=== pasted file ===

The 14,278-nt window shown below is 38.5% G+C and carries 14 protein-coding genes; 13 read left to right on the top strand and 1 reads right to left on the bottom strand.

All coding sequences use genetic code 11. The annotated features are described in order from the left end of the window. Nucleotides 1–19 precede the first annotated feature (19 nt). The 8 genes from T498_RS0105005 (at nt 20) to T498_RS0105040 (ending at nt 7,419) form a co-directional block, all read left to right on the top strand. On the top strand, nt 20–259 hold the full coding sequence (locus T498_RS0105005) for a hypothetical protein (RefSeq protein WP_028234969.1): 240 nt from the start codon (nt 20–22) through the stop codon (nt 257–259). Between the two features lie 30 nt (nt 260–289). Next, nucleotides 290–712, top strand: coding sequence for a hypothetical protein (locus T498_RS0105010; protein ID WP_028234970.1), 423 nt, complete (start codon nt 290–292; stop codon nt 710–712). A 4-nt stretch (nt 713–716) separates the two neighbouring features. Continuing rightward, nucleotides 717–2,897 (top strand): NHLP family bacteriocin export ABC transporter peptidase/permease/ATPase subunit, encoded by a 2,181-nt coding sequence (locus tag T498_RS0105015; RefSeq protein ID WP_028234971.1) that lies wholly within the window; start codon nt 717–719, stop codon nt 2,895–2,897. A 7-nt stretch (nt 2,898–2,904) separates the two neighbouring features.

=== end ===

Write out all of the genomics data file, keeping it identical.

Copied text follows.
The 14,278-nt window shown below is 38.5% G+C and carries 14 protein-coding genes; 13 read left to right on the top strand and 1 reads right to left on the bottom strand.

All coding sequences use genetic code 11. The annotated features are described in order from the left end of the window. Nucleotides 1–19 precede the first annotated feature (19 nt). The 8 genes from T498_RS0105005 (at nt 20) to T498_RS0105040 (ending at nt 7,419) form a co-directional block, all read left to right on the top strand. On the top strand, nt 20–259 hold the full coding sequence (locus T498_RS0105005) for a hypothetical protein (RefSeq protein WP_028234969.1): 240 nt from the start codon (nt 20–22) through the stop codon (nt 257–259). Between the two features lie 30 nt (nt 260–289). Next, nucleotides 290–712, top strand: coding sequence for a hypothetical protein (locus T498_RS0105010; protein ID WP_028234970.1), 423 nt, complete (start codon nt 290–292; stop codon nt 710–712). A 4-nt stretch (nt 713–716) separates the two neighbouring features. Continuing rightward, nucleotides 717–2,897 (top strand): NHLP family bacteriocin export ABC transporter peptidase/permease/ATPase subunit, encoded by a 2,181-nt coding sequence (locus tag T498_RS0105015; RefSeq protein ID WP_028234971.1) that lies wholly within the window; start codon nt 717–719, stop codon nt 2,895–2,897. A 7-nt stretch (nt 2,898–2,904) separates the two neighbouring features.